“It’s unethical to pretend that a selfie is a spontaneous gesture of fun and friendship when you have a commercial agreement in place to use the photograph in a way that promotes the cell phone manufacturer.”
This is exploitation for commercial gain, and it’s wrong. It’s wrong when the victims are movie stars, and it’s wrong when the exploited party is President of the United States. Continue reading
Taken completely spontaneously using a Galaxy S5 by Samsung. Get yours today!
Ellen DeGeneris is adorable, and as ideal a public face to place on the image of gay acceptance and same-sex marriage as you could concoct in a marketing strategy meeting. She’s funny, she’s friendly, she’s nice: to be threatened in any way by Ellen is to be the epitome of an irrational homophobe.. Her accumulated good largely insulated her from the negative criticism she earned with a shockingly inept performance as this year’s host of the Academy Awards ceremony. She didn’t exactly make one long for Seth (“We saw your boobs!”) McFarland, last year’s oppressive MC,but watching her—any experienced performer could see the signs of a comic who knew she was bombing and had no idea what to do about it—was uncomfortable when it wasn’t deadly boring.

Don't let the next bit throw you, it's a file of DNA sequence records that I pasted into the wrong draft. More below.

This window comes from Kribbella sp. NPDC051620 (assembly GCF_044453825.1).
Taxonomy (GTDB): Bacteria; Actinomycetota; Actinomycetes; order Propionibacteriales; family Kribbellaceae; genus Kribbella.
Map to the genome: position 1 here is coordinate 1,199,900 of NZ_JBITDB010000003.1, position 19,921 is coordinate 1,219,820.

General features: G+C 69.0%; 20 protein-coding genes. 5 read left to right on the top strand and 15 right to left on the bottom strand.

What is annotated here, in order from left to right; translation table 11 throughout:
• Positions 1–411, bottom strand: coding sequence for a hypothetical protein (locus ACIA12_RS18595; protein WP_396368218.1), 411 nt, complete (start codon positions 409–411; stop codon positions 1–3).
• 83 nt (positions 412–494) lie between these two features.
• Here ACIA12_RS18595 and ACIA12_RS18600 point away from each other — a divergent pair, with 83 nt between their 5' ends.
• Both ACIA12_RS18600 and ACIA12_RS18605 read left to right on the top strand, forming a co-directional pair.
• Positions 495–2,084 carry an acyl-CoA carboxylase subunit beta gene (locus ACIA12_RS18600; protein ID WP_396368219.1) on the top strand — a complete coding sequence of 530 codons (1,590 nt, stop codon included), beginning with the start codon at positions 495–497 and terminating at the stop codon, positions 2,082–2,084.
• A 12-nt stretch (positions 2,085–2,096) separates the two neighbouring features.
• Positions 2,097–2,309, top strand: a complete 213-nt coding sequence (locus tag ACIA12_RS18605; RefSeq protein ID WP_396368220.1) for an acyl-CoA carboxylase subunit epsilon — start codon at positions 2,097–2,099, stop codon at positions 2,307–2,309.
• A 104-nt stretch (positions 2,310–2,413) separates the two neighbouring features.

The one routine that seemed successful was DeGeneris’s successful effort to create the “most re-tweeted tweet of all time,” which she accomplished by dragooning Bradley Cooper, Julia Roberts, Meryl Streep, Angelina Jolie, Brad Pitt, Jennifer Lawrence Lupita Nyong’o, Kevin Spacey and Jared Leto in to take a selfie with her. It garnered over 3 million retweets at last count. But it was a set-up. This was not just a fun party stunt with friends, which is how it was represented to the audience and indeed to the stars themselves. No, the selfie was part of a very pricey deal between the Academy and Samsung, which sells the recently enhanced Galaxy S5 Ellen used to take the picture.
From the Wall Street Journal: Continue reading